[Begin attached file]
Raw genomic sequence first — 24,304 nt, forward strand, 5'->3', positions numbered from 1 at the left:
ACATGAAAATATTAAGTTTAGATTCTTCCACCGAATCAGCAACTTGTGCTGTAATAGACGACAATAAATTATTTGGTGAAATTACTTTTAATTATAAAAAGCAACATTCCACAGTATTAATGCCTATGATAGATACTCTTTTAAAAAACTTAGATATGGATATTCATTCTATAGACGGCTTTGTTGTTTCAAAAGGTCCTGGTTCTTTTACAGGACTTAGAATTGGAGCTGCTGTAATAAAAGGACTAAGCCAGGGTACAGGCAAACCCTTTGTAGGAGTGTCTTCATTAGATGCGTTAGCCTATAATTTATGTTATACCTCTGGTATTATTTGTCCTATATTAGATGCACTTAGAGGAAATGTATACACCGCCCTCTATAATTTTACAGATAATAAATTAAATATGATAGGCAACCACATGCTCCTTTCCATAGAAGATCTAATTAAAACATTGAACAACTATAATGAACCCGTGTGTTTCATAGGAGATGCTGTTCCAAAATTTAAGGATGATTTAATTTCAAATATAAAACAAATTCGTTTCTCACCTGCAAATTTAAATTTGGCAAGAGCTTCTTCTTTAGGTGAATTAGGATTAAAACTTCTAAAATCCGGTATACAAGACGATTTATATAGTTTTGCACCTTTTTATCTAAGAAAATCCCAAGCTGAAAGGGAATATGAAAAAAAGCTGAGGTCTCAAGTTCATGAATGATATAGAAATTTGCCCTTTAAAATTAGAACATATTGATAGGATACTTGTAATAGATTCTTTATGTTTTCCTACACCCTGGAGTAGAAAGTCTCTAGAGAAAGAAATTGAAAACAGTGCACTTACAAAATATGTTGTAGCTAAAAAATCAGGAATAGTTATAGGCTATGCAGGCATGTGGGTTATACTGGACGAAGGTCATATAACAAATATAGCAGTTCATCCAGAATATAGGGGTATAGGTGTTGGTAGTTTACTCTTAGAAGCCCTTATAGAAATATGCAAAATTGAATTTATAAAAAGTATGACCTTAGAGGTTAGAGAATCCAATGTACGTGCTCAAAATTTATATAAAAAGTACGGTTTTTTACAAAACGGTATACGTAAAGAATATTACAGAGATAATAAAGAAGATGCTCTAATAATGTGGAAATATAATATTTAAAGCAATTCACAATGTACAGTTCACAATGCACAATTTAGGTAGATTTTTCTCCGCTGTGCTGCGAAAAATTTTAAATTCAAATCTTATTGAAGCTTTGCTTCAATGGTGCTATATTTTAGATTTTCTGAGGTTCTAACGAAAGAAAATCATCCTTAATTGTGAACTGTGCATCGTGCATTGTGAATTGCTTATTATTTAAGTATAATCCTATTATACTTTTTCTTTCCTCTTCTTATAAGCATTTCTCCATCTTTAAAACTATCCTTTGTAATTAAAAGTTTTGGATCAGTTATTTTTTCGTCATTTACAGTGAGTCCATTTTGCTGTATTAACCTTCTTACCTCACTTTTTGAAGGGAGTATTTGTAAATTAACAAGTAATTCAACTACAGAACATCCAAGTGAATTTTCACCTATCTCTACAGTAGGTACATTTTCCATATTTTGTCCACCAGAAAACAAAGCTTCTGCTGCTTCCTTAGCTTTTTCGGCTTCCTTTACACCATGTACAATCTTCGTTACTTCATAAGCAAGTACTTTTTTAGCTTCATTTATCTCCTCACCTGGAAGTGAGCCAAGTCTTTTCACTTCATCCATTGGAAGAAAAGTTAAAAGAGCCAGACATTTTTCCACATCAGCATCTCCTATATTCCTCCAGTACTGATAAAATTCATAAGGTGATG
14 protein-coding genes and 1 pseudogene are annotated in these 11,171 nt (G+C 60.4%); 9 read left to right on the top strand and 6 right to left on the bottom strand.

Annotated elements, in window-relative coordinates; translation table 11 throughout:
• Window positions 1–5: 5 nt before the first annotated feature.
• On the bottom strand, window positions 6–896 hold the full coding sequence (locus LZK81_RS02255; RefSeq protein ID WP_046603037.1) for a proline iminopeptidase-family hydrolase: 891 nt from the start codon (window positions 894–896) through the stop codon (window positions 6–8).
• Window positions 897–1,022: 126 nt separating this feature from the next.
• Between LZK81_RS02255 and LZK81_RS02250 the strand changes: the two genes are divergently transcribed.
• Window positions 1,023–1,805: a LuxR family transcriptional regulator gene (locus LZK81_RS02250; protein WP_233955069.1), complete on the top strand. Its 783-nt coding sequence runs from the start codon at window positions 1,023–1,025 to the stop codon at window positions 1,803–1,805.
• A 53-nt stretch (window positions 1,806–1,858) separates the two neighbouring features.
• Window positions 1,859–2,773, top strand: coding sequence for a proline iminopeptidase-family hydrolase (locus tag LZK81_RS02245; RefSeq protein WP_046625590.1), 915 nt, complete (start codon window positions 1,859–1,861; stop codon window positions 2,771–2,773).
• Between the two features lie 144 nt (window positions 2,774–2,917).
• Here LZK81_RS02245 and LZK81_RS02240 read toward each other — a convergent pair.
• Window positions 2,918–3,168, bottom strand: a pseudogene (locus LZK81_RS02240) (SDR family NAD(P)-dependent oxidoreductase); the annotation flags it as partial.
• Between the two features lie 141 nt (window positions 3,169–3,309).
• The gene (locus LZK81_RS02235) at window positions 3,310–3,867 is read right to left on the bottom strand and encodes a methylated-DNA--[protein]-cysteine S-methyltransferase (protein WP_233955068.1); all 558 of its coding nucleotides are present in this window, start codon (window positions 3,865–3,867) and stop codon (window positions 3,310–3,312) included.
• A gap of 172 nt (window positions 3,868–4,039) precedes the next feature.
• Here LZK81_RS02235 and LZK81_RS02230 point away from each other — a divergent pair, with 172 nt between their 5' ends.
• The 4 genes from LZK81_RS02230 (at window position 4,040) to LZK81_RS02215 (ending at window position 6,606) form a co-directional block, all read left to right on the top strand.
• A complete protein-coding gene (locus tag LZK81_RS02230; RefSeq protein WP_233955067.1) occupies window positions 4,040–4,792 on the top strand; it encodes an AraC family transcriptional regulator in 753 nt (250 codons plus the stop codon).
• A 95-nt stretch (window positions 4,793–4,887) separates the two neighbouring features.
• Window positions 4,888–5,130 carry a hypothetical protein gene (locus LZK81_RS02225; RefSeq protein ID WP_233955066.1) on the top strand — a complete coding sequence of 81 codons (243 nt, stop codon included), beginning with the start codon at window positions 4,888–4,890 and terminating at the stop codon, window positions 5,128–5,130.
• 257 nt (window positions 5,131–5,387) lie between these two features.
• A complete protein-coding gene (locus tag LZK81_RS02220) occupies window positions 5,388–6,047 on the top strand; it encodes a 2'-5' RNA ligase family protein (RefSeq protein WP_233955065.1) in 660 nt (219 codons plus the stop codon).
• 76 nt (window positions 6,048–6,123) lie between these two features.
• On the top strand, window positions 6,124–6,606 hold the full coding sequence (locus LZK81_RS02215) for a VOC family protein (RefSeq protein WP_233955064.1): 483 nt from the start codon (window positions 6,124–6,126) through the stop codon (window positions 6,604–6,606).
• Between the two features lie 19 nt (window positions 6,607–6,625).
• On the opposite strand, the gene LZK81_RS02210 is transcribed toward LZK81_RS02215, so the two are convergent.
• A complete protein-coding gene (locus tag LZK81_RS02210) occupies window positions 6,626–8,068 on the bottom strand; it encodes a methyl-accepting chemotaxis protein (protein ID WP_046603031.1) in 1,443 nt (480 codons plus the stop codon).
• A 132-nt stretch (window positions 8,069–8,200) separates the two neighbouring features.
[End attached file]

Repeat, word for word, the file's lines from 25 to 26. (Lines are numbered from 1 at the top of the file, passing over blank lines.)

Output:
• 76 nt (window positions 6,048–6,123) lie between these two features.
• On the top strand, window positions 6,124–6,606 hold the full coding sequence (locus LZK81_RS02215) for a VOC family protein (RefSeq protein WP_233955064.1): 483 nt from the start codon (window positions 6,124–6,126) through the stop codon (window positions 6,604–6,606).